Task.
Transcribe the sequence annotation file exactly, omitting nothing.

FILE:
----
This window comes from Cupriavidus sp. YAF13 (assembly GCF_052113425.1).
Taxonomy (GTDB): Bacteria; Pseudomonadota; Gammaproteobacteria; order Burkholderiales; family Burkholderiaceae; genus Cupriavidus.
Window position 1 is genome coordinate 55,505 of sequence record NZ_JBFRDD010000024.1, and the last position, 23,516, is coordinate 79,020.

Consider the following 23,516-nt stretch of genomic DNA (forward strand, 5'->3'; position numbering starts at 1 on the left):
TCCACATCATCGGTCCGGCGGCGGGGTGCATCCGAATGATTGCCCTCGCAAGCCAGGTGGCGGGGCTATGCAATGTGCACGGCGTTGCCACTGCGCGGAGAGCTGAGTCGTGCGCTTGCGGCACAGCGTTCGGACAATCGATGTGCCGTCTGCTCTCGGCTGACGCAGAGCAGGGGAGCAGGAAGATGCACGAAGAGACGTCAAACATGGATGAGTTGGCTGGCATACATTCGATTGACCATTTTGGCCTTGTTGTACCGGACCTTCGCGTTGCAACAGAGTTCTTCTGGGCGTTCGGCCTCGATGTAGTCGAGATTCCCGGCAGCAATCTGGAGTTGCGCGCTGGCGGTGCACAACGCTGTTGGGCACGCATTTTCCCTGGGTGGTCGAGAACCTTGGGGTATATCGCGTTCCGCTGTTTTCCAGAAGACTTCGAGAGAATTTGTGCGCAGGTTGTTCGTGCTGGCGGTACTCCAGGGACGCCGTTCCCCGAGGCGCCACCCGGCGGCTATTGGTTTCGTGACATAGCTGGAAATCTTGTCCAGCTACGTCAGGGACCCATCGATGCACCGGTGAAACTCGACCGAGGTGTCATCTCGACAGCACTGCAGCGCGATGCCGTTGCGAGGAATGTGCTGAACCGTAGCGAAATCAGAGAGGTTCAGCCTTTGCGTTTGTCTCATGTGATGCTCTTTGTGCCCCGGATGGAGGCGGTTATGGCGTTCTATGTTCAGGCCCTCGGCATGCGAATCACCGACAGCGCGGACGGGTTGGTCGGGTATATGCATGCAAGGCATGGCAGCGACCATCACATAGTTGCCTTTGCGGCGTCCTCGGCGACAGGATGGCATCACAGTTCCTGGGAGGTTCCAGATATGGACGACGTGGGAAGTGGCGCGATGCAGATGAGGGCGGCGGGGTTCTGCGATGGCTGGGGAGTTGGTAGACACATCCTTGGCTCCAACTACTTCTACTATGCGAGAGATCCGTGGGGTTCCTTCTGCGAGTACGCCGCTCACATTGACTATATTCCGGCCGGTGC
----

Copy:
This window comes from Cupriavidus sp. YAF13 (assembly GCF_052113425.1).
Taxonomy (GTDB): Bacteria; Pseudomonadota; Gammaproteobacteria; order Burkholderiales; family Burkholderiaceae; genus Cupriavidus.
Window position 1 is genome coordinate 55,505 of sequence record NZ_JBFRDD010000024.1, and the last position, 23,516, is coordinate 79,020.

Consider the following 23,516-nt stretch of genomic DNA (forward strand, 5'->3'; position numbering starts at 1 on the left):
TCCACATCATCGGTCCGGCGGCGGGGTGCATCCGAATGATTGCCCTCGCAAGCCAGGTGGCGGGGCTATGCAATGTGCACGGCGTTGCCACTGCGCGGAGAGCTGAGTCGTGCGCTTGCGGCACAGCGTTCGGACAATCGATGTGCCGTCTGCTCTCGGCTGACGCAGAGCAGGGGAGCAGGAAGATGCACGAAGAGACGTCAAACATGGATGAGTTGGCTGGCATACATTCGATTGACCATTTTGGCCTTGTTGTACCGGACCTTCGCGTTGCAACAGAGTTCTTCTGGGCGTTCGGCCTCGATGTAGTCGAGATTCCCGGCAGCAATCTGGAGTTGCGCGCTGGCGGTGCACAACGCTGTTGGGCACGCATTTTCCCTGGGTGGTCGAGAACCTTGGGGTATATCGCGTTCCGCTGTTTTCCAGAAGACTTCGAGAGAATTTGTGCGCAGGTTGTTCGTGCTGGCGGTACTCCAGGGACGCCGTTCCCCGAGGCGCCACCCGGCGGCTATTGGTTTCGTGACATAGCTGGAAATCTTGTCCAGCTACGTCAGGGACCCATCGATGCACCGGTGAAACTCGACCGAGGTGTCATCTCGACAGCACTGCAGCGCGATGCCGTTGCGAGGAATGTGCTGAACCGTAGCGAAATCAGAGAGGTTCAGCCTTTGCGTTTGTCTCATGTGATGCTCTTTGTGCCCCGGATGGAGGCGGTTATGGCGTTCTATGTTCAGGCCCTCGGCATGCGAATCACCGACAGCGCGGACGGGTTGGTCGGGTATATGCATGCAAGGCATGGCAGCGACCATCACATAGTTGCCTTTGCGGCGTCCTCGGCGACAGGATGGCATCACAGTTCCTGGGAGGTTCCAGATATGGACGACGTGGGAAGTGGCGCGATGCAGATGAGGGCGGCGGGGTTCTGCGATGGCTGGGGAGTTGGTAGACACATCCTTGGCTCCAACTACTTCTACTATGCGAGAGATCCGTGGGGTTCCTTCTGCGAGTACGCCGCTCACATTGACTATATTCCGGCCGGTGC